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Within limits, it really is true if you do not take care of yourself, no one else is going to. This old adage fairly well defines parenting tasks related to teaching children to fight and fend for themselves. First, your child needs to learn to assert and protect her rights. Next, she must learn there are limits to assertiveness. Finally, she must learn when to trust other people to not harm her and when to turn her safekeeping over to others. In the bicycle riding example, your preschooler or grade schooler needs to assert her right to try to ride the bicycle alone. Next, she needs to accept the reality wrecking the bicycle or hurting herself are not worth making the point she can do it herself. Finally, she must accept a little assistance in steadying herself.

Your preschooler should definitely assert her right not to have her toys taken away by a younger brother. She must learn, though, not to shove little brother or hit him in the head. Finally, she must accept the reality these types of disputes are sometimes best mediated by Mom or Dad. You want to be very sure, though, she does first try asserting and protecting her rights on her own. If she is excessively aggressive, respond only to the excesses and not to her asserting and protecting her rights.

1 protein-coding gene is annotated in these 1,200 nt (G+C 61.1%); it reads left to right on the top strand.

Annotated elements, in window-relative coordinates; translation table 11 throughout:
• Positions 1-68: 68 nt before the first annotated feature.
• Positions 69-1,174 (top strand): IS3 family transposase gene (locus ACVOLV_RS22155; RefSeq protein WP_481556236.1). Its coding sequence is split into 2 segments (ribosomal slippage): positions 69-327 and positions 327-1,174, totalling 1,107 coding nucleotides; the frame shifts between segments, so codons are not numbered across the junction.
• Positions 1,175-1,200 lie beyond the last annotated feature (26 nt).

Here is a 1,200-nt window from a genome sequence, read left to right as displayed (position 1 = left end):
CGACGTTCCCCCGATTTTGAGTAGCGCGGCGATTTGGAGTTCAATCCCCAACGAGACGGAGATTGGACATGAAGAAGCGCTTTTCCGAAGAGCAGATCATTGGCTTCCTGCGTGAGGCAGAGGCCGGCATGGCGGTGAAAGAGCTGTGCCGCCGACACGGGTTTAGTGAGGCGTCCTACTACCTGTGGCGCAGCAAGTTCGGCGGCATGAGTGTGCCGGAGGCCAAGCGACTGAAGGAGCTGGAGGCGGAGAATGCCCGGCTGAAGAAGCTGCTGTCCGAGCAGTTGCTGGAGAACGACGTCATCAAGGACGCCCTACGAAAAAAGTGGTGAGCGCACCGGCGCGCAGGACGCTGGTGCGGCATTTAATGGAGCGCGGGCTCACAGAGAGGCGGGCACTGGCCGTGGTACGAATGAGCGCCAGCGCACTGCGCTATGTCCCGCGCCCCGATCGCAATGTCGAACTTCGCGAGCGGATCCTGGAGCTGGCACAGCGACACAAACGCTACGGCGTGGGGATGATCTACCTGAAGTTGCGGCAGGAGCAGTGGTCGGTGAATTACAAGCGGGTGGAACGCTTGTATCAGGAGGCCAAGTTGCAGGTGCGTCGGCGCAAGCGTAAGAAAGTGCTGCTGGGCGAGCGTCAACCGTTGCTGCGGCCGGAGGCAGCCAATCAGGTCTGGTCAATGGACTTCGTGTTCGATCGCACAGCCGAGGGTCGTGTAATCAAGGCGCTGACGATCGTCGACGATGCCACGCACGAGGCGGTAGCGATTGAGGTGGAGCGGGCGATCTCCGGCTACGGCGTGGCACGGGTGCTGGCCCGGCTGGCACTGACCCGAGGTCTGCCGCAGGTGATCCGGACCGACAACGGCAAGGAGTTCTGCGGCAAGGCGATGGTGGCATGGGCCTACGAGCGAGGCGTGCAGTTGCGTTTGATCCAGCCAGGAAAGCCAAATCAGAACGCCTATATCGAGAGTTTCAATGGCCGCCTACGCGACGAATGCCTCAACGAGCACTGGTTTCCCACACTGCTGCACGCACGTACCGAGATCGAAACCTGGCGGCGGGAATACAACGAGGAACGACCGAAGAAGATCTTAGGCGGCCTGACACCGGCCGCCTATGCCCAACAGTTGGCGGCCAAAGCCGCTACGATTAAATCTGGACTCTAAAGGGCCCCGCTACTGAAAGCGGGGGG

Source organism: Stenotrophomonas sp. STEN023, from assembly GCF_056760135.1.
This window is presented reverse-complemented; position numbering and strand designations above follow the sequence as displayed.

If two children get into an argument and immediately run to you to tattle on each other, tell them they have to work on the problem a while longer before you are willing to intervene. (It is an interesting and frequently overlooked fact, when two children are in an argument, it is usually the younger child who started it. Typically, the older child gets blamed, when the younger child has actually caused the problem to begin with.)

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